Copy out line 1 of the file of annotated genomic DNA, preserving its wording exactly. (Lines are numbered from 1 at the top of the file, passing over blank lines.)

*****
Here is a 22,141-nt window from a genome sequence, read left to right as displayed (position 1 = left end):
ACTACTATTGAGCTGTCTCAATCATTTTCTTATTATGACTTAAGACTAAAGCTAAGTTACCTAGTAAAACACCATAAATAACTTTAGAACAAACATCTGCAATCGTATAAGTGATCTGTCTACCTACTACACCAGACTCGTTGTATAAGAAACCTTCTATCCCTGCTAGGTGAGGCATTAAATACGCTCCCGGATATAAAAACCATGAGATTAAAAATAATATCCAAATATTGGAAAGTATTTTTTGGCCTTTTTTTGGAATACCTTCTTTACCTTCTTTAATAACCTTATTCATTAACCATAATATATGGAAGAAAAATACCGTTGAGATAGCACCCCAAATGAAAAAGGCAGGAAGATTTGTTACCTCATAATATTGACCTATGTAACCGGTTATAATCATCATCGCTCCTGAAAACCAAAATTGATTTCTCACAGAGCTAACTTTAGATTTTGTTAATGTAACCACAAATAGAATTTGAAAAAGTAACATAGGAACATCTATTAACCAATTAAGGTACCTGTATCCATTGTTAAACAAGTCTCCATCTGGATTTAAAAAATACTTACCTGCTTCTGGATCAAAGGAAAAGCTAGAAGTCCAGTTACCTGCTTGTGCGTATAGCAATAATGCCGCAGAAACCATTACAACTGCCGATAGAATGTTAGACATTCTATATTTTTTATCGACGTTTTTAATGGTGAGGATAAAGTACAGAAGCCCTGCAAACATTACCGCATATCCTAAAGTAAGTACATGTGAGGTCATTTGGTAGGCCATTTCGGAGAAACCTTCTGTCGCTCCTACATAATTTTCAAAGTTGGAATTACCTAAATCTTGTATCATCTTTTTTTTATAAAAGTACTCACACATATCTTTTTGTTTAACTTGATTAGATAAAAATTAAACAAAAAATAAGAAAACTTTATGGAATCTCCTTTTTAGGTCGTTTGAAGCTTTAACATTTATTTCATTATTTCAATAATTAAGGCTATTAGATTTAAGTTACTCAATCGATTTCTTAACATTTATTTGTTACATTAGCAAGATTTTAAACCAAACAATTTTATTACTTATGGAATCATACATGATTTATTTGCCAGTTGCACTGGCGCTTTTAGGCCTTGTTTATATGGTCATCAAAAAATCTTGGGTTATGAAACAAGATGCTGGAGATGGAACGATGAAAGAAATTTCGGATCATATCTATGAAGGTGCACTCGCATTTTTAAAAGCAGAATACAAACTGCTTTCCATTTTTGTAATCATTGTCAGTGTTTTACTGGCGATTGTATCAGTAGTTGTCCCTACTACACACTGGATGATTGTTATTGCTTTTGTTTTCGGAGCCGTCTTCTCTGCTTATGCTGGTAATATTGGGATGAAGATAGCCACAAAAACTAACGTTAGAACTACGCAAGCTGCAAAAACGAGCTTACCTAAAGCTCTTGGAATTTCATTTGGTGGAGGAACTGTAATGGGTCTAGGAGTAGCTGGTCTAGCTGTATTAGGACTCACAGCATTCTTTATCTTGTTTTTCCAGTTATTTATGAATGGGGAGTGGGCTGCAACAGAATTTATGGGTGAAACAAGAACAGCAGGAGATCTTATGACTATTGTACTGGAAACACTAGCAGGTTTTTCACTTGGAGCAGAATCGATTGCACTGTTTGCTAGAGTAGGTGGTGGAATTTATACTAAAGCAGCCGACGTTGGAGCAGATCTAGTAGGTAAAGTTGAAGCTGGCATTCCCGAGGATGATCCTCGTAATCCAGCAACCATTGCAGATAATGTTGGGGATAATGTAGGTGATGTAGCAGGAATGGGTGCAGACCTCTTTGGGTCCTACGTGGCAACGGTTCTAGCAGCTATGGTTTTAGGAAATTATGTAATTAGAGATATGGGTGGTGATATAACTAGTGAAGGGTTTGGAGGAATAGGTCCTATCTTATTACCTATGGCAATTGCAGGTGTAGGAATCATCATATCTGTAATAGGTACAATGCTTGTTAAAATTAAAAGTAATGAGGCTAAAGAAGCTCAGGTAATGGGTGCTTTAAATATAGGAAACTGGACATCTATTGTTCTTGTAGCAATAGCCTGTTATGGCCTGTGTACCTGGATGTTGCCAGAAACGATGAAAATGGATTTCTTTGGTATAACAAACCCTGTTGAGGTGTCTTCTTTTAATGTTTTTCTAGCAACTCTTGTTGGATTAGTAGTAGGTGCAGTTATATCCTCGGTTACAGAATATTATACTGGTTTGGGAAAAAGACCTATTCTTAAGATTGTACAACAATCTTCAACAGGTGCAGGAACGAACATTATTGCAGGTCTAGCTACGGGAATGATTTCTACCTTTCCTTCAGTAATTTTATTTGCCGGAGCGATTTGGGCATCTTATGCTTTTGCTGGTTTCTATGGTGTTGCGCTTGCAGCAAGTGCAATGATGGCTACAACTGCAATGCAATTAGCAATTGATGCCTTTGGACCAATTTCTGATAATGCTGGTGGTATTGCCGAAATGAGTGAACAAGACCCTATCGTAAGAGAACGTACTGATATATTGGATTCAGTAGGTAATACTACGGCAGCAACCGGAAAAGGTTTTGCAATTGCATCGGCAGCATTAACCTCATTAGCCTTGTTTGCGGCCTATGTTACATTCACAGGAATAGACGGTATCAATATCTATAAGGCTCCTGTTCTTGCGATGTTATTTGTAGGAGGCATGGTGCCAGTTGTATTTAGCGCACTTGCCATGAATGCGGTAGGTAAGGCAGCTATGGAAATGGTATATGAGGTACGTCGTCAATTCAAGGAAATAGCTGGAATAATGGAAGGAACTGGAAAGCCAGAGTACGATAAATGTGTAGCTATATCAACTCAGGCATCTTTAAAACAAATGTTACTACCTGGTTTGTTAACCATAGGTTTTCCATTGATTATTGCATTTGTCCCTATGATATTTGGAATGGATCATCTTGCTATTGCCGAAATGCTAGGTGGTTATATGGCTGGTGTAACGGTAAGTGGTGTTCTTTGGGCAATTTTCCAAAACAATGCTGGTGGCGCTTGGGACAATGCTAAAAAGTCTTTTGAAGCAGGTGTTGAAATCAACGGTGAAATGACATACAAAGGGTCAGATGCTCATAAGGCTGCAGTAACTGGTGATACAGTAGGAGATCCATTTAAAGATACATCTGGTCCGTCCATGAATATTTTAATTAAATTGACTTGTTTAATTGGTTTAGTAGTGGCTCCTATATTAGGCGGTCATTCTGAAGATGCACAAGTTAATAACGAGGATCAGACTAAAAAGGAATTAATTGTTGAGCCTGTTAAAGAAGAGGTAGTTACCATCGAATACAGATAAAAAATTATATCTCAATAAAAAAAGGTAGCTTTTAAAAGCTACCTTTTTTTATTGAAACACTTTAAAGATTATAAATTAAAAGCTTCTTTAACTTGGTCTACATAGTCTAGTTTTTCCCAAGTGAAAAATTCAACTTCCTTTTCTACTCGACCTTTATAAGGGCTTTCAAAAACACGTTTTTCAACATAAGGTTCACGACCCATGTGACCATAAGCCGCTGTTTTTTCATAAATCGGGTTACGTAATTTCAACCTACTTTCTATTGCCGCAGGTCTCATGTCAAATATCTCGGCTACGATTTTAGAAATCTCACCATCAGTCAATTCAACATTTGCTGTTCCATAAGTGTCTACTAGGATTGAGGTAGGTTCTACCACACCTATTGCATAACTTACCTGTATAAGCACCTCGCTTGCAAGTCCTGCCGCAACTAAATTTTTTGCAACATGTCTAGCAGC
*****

Here is a 22,141-nt window from a genome sequence, read left to right as displayed (position 1 = left end):